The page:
Patient Education

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Overview

An acromioclavicular joint separation, or AC separation, is a very frequent injury among physically active people. In this injury the clavicle (collar bone) separates from the scapula (shoulder blade). It is commonly caused by a fall directly on the "point" of the shoulder or a direct blow received in a contact sport. Football players and cyclists who fall over the handlebars are often subject to AC separations.

In general, most AC injuries don't require surgery. There are certain situations, however, in which surgery may be necessary. Most patients recover with full function of the shoulder. The period of disability and discomfort ranges from a few days to 12 weeks depending on the severity of the separation. Disruption of the AC joint results in pain and instability in the entire shoulder and arm. The pain is most severe when the patient attempts overhead movements or tries to sleep on the affected side.

What does the inside of the shoulder look like?

The shoulder is the most mobile joint in the human body, with a complex arrangement of structures working together to provide the movement necessary for daily life. Unfortunately, this great mobility comes at the expense of stability. Several bones and a network of soft tissue structures (ligaments, tendons, and muscles), work together to produce shoulder movement. They interact to keep the joint in place while it moves through extreme ranges of motion. Each of these structures makes an important contribution to shoulder movement and stability. Certain work or sports activities can put great demands upon the shoulder, and injury can occur when the limits of movement are exceeded and/or the individual structures are overloaded.Click here to read more about shoulder structure.

What is an AC joint separation?

An AC joint separation, often called a shoulder separation, is a dislocation of the clavicle from the acromion. This injury is usually caused by a blow to the shoulder, or a fall in which the individual lands directly on the shoulder or an outstretched arm. AC joint separations are most common in contact sports, such as football and hockey.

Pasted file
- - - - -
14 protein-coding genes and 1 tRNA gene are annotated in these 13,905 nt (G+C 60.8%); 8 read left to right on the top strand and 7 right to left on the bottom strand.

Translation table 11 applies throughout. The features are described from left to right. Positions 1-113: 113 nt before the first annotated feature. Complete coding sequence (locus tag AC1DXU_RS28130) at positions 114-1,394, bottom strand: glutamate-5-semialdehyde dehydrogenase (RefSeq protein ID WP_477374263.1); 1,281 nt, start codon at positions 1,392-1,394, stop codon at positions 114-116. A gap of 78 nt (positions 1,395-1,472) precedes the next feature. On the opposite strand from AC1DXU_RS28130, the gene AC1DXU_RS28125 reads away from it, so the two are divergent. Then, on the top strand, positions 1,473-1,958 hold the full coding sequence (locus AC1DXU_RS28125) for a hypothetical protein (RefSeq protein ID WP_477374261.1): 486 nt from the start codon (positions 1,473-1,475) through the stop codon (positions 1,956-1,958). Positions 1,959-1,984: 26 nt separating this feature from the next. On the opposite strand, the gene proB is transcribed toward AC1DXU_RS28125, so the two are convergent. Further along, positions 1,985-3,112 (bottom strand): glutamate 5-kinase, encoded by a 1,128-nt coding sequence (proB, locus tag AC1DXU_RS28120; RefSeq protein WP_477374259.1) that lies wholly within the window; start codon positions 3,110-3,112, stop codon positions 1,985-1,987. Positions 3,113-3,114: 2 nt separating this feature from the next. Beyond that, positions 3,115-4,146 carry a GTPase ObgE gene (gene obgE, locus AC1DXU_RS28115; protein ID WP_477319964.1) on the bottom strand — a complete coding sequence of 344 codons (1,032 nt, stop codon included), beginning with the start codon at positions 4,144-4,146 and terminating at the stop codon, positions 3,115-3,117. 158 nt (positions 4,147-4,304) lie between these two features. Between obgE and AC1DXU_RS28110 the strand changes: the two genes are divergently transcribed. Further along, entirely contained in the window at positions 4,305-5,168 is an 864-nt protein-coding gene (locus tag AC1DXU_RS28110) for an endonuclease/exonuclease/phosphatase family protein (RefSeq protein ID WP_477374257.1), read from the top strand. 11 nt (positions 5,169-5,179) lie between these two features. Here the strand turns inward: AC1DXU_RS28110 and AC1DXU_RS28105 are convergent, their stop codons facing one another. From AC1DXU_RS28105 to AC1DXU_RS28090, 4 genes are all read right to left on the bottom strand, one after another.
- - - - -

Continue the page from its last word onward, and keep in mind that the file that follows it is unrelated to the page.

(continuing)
The severity of an acromioclavicular joint injury depends on which supporting structures are damaged, and the extent of that damage. Tearing of the acromioclavicular ligament alone is not a serious injury, but when the coracoclavicular ligaments are ruptured, the whole shoulder unit is involved, thus complicating the dislocation.


Simple AC injuries are classified in three grades ranging from a mild dislocation to a complete separation:

Grade I - A slight displacement of the joint. The acromioclavicular ligament may be stretched or partially torn. This is the most common type of injury to the AC joint.
Grade II - A partial dislocation of the joint in which there may be some displacement that may not be obvious during a physical examination. The acromioclavicular ligament is completely torn, while the coracoclavicular ligaments remain intact.
Grade III - A complete separation of the joint. The acromioclavicular ligament, the coracoclavicular ligaments, and the capsule surrounding the joint are torn. Usually, the displacement is obvious on clinical exam. Without any ligament support, the shoulder falls under the weight of the arm and the clavicle is pushed up, causing a bump on the shoulder.

There are a total of six grades of severity of AC separations. Grades I-III are the most common. Grades IV-VI are very uncommon and are usually the result of a very high-energy injury such as one that might occur in a motor vehicle accident. Grades IV-VI are all treated surgically because of the severe disruption of all the ligamentous support for the arm and shoulder.

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